Matt Harvey might be the most well-known undefeated pitcher taking the hill Wednesday afternoon, but he's not the only one.
The Cincinnati Reds will send Mat Latos to the mound as they attempt their second straight three-game series sweep of the New York Mets at Citi Field.
The Reds have not lost a series in New York since 2009 and have won 10 of the last 13 overall between the teams.
On Wednesday, however, the spotlight will be on Harvey (5-0, 1.55 ERA), who is third in the majors in ERA and seventh with 68 strikeouts. He survived a shaky first inning Friday against the Chicago Cubs, who reached him for two runs and three hits, by retiring 20 of 21 batters and provided a go-ahead RBI single in the seventh of a 3-2 victory.
"He had such a rough first inning," Mets manager Terry Collins said after Harvey allowed five hits overall in 7 1-3. "Then all the sudden he started cruising. He started getting a feel for it. I tell you, he is a horse, no doubt about it.''
Harvey has a 2.12 ERA entering his 20th career start, better than notable Mets Tom Seaver (2.78) and Dwight Gooden (2.91) at this point in their respective careers.
"This guy is different. He's not your run-of-the-mill young pitcher,'' Collins said. "This guy has got some savvy. He's got great confidence.''
Harvey has managed to avoid losing a game despite his offense leaving him little margin for error. He has received just nine runs of support over his last five starts from an offense that has been held to three or fewer runs in 13 of 16 games.
Harvey won his only start against the Reds (28-18), limiting them to one run and four hits while striking out eight in 7 2-3 innings of an 8-4 victory on Aug. 16.
Latos (4-0, 2.91) has had success against the Mets, posting a 2-1 record and 2.70 ERA in five lifetime starts. In his last appearance on Aug. 14, he scattered five hits and two walks in seven innings, but did not get a decision in Cincinnati's 3-0 win.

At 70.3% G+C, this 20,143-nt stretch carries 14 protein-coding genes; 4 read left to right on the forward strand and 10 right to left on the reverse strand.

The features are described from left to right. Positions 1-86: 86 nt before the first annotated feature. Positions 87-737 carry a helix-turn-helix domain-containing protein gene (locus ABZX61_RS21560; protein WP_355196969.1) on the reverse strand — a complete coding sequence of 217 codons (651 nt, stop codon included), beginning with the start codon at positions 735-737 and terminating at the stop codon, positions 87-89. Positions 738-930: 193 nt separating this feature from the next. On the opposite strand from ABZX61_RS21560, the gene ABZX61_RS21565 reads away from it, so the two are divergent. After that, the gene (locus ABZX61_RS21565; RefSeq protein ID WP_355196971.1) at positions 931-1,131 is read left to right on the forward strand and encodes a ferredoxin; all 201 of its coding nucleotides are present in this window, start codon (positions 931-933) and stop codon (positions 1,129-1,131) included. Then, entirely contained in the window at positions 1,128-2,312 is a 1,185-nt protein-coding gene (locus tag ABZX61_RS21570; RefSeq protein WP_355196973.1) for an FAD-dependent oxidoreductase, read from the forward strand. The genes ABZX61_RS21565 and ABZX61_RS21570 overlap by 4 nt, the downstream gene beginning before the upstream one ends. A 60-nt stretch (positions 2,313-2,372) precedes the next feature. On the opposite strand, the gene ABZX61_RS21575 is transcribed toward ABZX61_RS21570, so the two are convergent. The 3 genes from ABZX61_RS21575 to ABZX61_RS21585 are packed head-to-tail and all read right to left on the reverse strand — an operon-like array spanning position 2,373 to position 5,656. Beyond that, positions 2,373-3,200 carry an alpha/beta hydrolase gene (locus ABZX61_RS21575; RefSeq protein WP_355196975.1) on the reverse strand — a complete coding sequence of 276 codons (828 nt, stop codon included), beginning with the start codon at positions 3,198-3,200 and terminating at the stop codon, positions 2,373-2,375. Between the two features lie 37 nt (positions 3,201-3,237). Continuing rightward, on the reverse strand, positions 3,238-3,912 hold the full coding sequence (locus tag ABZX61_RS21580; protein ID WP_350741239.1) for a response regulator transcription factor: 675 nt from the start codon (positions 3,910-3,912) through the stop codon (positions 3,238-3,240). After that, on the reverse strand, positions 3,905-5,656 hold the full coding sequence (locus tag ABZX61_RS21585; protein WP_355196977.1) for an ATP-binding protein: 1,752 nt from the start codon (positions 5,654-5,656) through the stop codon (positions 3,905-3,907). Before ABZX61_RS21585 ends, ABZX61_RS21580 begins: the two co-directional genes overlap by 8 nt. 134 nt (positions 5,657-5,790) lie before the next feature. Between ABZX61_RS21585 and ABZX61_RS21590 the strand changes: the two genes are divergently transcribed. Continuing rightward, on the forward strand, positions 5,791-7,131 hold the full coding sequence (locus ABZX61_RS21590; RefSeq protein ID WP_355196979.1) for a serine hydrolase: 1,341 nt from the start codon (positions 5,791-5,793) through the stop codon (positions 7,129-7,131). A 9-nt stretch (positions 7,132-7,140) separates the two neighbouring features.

Latos could have been 5-0 if not for a rough ninth inning against the Marlins on Thursday. Latos surrendered two runs and four hits in 8 1-3 innings, but Aroldis Chapman failed to get the final two outs after Latos allowed a ninth-inning triple in Cincinnati's eventual 5-3, 10-inning victory.
It was a strong bounce-back performance after he surrendered a season-worst seven runs against Milwaukee in his previous start.
"Latos was dealing,'' manager Dusty Baker said. "That's as pitch-efficient as I've seen anybody.''
That's bad news for the Mets (17-26), who were shut out for the second time this season on Tuesday night. They are batting just .209 at home, which ranks last in the majors. Ike Davis is just 1 for his last 36, while Ruben Tejada (3 for 33) and John Buck (7 for 48) also are struggling.
"At this point we're not really getting many opportunities with runners in scoring position. So it's not about getting a big hit; it's about getting some runners out there and putting some pressure on the defense, putting some pressure on the pitcher because they're having 1-2-3 innings pretty regularly,'' David Wright said. "We've got a handful of guys that kind of are cold at the same time."